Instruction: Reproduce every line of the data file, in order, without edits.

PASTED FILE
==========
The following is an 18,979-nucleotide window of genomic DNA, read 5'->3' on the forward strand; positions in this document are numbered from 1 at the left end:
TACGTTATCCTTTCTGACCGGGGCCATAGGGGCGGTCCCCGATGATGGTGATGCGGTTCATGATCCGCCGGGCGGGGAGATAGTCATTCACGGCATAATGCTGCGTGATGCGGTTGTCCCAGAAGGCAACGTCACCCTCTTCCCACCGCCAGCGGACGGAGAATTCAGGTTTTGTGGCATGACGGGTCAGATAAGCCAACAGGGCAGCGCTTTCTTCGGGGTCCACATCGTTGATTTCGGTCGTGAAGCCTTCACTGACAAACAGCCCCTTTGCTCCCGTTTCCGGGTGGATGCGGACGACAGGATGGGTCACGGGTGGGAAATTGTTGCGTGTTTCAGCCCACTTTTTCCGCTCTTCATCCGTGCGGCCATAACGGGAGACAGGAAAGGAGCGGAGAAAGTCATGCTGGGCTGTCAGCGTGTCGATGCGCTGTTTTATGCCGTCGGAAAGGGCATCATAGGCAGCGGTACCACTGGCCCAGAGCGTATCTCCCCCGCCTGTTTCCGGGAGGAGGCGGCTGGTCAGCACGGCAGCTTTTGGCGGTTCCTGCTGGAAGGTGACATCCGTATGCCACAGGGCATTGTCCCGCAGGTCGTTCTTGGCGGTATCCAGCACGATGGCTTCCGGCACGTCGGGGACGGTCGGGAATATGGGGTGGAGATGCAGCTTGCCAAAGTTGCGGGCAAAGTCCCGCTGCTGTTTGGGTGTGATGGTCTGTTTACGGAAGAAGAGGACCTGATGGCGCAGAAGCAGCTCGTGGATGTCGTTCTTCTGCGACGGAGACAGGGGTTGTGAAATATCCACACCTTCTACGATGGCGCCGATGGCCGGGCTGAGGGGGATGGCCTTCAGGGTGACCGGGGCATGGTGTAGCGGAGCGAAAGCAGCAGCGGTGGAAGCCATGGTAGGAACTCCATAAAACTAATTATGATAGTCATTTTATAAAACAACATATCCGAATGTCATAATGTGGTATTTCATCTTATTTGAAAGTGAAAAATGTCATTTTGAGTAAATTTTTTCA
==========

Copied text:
The following is an 18,979-nucleotide window of genomic DNA, read 5'->3' on the forward strand; positions in this document are numbered from 1 at the left end:
TACGTTATCCTTTCTGACCGGGGCCATAGGGGCGGTCCCCGATGATGGTGATGCGGTTCATGATCCGCCGGGCGGGGAGATAGTCATTCACGGCATAATGCTGCGTGATGCGGTTGTCCCAGAAGGCAACGTCACCCTCTTCCCACCGCCAGCGGACGGAGAATTCAGGTTTTGTGGCATGACGGGTCAGATAAGCCAACAGGGCAGCGCTTTCTTCGGGGTCCACATCGTTGATTTCGGTCGTGAAGCCTTCACTGACAAACAGCCCCTTTGCTCCCGTTTCCGGGTGGATGCGGACGACAGGATGGGTCACGGGTGGGAAATTGTTGCGTGTTTCAGCCCACTTTTTCCGCTCTTCATCCGTGCGGCCATAACGGGAGACAGGAAAGGAGCGGAGAAAGTCATGCTGGGCTGTCAGCGTGTCGATGCGCTGTTTTATGCCGTCGGAAAGGGCATCATAGGCAGCGGTACCACTGGCCCAGAGCGTATCTCCCCCGCCTGTTTCCGGGAGGAGGCGGCTGGTCAGCACGGCAGCTTTTGGCGGTTCCTGCTGGAAGGTGACATCCGTATGCCACAGGGCATTGTCCCGCAGGTCGTTCTTGGCGGTATCCAGCACGATGGCTTCCGGCACGTCGGGGACGGTCGGGAATATGGGGTGGAGATGCAGCTTGCCAAAGTTGCGGGCAAAGTCCCGCTGCTGTTTGGGTGTGATGGTCTGTTTACGGAAGAAGAGGACCTGATGGCGCAGAAGCAGCTCGTGGATGTCGTTCTTCTGCGACGGAGACAGGGGTTGTGAAATATCCACACCTTCTACGATGGCGCCGATGGCCGGGCTGAGGGGGATGGCCTTCAGGGTGACCGGGGCATGGTGTAGCGGAGCGAAAGCAGCAGCGGTGGAAGCCATGGTAGGAACTCCATAAAACTAATTATGATAGTCATTTTATAAAACAACATATCCGAATGTCATAATGTGGTATTTCATCTTATTTGAAAGTGAAAAATGTCATTTTGAGTAAATTTTTTCA